The economic impact on healthcare has taken its toll on the number of registered nurses providing bedside care to patients, compromising patient safety and dramatically increasing the potential for negative outcomes. Several factors have immensely contributed to the nursing shortages over the years, including healthcare organizations downsizing, increased workloads, inadequate staffing plans and job dissatisfaction. Mandated nurse-to-patient staffing ratios have been implemented in several states to date with many more trying to pass some type of legislation. Have these ratios affected the quality of care or is it more realistic to create staffing committees that are based on each unit’s unique situation and varying requirements?
Skyrocketing medical costs are some of the challenges being faced by hospitals today and among their major expenses are nursing labor costs. The burden of reduced spending and managing costs more efficiently is being placed more and more on hospital finance leaders with the expectancy of reduced reimbursements under the healthcare reform (Sanford 38+). Healthcare institutions, especially hospitals, argued that reducing the number of registered nurses and diluting the skill mix would not lower care standards, albeit nurses voiced otherwise (Hunt 18). Yes it is true, for years the debate amongst all sides regarding the best mix and right numbers and how much direct bedside care is considered the registered nurses’ responsibility, but the most critical issue of all, is that nurses want to ensure high quality care and the best possible patient outcomes.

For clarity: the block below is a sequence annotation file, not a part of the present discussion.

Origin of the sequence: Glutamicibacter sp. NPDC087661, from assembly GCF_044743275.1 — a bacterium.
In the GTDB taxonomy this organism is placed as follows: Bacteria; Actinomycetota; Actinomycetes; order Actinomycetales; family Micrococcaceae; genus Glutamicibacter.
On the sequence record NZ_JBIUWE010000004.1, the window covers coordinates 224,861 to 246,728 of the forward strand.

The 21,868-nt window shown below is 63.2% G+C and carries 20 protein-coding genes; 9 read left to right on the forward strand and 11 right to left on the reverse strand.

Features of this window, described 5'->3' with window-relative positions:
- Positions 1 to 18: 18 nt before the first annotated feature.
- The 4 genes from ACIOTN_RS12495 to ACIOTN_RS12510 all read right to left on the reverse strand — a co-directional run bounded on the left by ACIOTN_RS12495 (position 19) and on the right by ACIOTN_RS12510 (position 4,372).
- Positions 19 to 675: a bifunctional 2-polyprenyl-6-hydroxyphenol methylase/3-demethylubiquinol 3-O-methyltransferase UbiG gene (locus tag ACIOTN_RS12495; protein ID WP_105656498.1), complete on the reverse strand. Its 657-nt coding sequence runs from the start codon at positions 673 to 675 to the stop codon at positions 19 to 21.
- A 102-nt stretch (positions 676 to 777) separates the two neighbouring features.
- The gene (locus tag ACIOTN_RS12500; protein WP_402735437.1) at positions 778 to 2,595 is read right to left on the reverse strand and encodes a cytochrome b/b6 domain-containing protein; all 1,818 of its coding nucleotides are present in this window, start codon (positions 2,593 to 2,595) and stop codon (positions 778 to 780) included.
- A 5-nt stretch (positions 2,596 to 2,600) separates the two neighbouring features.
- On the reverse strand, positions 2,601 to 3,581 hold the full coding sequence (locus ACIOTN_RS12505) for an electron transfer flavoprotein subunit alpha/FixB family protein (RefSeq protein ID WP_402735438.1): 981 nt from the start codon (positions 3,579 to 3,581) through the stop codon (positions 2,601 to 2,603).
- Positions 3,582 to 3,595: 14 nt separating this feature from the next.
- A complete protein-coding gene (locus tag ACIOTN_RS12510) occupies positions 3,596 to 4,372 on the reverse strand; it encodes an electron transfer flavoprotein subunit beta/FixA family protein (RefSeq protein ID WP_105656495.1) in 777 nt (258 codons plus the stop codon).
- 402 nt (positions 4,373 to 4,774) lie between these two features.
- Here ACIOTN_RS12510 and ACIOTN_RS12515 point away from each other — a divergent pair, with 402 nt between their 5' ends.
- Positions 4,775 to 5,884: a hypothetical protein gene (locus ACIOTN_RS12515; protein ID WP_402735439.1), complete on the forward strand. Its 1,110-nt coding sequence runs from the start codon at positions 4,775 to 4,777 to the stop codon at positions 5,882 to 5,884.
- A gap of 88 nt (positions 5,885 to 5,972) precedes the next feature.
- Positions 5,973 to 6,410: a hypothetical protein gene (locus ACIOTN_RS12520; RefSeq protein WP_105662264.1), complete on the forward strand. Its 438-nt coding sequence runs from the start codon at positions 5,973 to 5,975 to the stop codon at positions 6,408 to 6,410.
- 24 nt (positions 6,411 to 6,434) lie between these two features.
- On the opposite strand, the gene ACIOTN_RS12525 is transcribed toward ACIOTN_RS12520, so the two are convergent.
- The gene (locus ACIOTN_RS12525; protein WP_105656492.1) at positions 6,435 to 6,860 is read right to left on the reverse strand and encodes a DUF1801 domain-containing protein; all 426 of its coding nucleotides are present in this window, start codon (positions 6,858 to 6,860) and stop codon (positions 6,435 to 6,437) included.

At the peak of restructuring of American hospitals, nurses were deeply concerned about their patients’ welfare as well as their own ability to survive in their own profession (Gordon 233). To make matters worse, an aging workforce is contributing to the nursing shortages, with hundreds of thousands of nurses over the age of fifty, and forty-seven being the average age in the United Sates (Gordon, Buchanan, and Bretherton 76). According to Suzanne Gordon “ whether young or old, nurses are disillusioned because they believe that health care systems guided by bottom-line concerns simply don’t recognize the specificity of their work” (234). Nursing is more demanding than many other professions or occupations, due to the combination of difficult patients, exhausting schedules and arduous physical work (Gordon 235). It can take a significant emotional toll on many, hence the higher levels of burnout. Job dissatisfaction as a result of increased workloads and unreasonable demands, such as inappropriate nurse staffing levels, was cited as the number one reason that drives many experienced nurses to leave the profession (Sanford 38+). Studies have shown that such working conditions also affected the retention of new graduate nurses by leaving their first hospital jobs within two years of graduating (Sanford 38+).
Major studies in the last three decades have confirmed an...